If you read the huge story in The New Yorker last fall about the making of Cloud Atlas — three directors, a gigantic budget, a protracted development process — you would probably assume that the final result would be a mess. And it is. Kind of.
Cloud Atlas is based on a very fancy novel, with six story lines taking place over a span of hundreds of years. The movie's conceit is to have the same actors pop up in all six story lines, sometimes playing opposite-sex characters, sometimes playing characters of other ethnicities (the latter choice leading to criticism of the film for putting several non-Asian actors in "yellowface"). Unlike the book, the film cuts among the story lines from scene to scene, which can be disorienting, but the effect works. Kind of. Cloud Atlas isn't the kind of film one can recommend unreservedly — it's crazy long; it's also just crazy — but I'll say this for it: I was never bored.
2012 has been a remarkable year for testing the limits of trailers, with studios often oversaturating the market with four or five previews before a film is actually released, putting out teasers for "official" trailers, and even deploying the much-hated "teaser for the teaser." While this double-tease phenomenon has been the lowlight in the world of movie previews this year, a high point has been the music that has accompanied the trailers.
It's not simply acoustic guitar into electric guitar with a voice-over anymore. Or just "O Fortuna" or "Gimme Shelter" over and over again. (Well, there was Flight, but ...) Major artists are getting involved, new artists are breaking into the mainstream by way of their inclusion in a big movie's trailer and, in many cases, a trailer (and a film) would be nothing without the wise decision to incorporate the perfect song.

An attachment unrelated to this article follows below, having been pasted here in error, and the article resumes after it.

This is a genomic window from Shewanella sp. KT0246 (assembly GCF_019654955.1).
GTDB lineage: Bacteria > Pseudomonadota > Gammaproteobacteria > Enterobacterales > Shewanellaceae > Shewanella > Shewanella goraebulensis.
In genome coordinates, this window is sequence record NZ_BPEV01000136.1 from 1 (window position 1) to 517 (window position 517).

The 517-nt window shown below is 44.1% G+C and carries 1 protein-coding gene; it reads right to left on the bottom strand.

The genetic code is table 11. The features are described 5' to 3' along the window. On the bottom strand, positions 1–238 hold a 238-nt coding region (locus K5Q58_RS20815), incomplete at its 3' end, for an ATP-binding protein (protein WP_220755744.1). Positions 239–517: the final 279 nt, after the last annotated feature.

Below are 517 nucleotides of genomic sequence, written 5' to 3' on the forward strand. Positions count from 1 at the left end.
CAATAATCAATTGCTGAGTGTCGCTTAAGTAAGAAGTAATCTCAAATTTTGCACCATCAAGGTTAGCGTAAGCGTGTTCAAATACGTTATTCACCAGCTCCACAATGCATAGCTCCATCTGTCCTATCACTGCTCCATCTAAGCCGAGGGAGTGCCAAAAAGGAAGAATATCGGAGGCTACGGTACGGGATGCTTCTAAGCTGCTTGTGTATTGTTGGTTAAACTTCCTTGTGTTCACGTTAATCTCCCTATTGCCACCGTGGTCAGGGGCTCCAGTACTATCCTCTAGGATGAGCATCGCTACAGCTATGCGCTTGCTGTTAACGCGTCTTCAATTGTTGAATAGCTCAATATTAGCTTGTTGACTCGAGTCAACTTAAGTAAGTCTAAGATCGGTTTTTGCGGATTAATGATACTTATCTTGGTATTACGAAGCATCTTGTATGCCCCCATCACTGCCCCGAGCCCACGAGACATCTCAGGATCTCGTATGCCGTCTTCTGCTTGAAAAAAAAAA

From time to time, Grantland racial issues correspondent Andrew Ti stops by to discuss whatever's been blowing up the inbox at Yo, Is This Racist? Today, the Cloud Atlas epic gets its reckoning.
One nice thing about the film industry is the fact that, no matter how offensive any idea was the first time around, if you wait long enough, there's always someone willing to give it another shot. So imagine the delight around Yo, Is This Racist? headquarters this July when the trailer for Cloud Atlas dropped, featuring a bunch of characters played by actors in, let's call it, "racial makeup." That is, in this sprawling, postmodern collection of scenes jumping back and forth in time (roughly speaking, pirate ship times to rocket-ship times and more!), most of the principal actors reappear as multiple characters, often of different races. As a filmmaking technique, it was likely meant to evoke some kind of loose version of reincarnation that is one of the story's main themes, but in practice, it comes off more like the most expensively assembled improv troupe of all time. ("OK, now you're in ... postapocalyptic Hawaii!")
It should be said at this point that the Wachowskis and Tom Tykwer's decision to use all of this race-bending makeup was clearly made with an awareness that this could be a sensitive issue. Thankfully, no one is made up in blackface, but there are no prizes for meeting the bottom-most rung of decency in Hollywood.
But did they do any better than not using blackface? Let's take a look at how they executed their potentially controversial tricks.
If you've read anything about Cloud Atlas, you're probably pretty sick of seeing this word you're about see. I apologize for that; it's tough to get around. So, OK, one more time: From the get-go, the tag on this thing was that it was — all together now! — "unfilmable." Speculation about how in the hell David Mitchell's epic novel was going to be translated for the screen was launched with the largely incomprehensible, largely gorgeous trailer; was tempered when its directors, the Wachowskis and Tom Tykwer, did a pretty endearing job of explaining their crazy ambition, in both video and New Yorker profile form; and reached a critical mass with the polarized reactions to its film festival screenings and reviews. But all that chatter hasn't seemed to help much. The flick, budgeted at around $100 million, opened this weekend to a paltry $9.4 million.
Much has been made of David Mitchell’s initial assessment that Cloud Atlas, his acclaimed time- and genre-hopping 2004 novel, was unfilmable. He could also have said, with equal confidence, that it was unrecordable.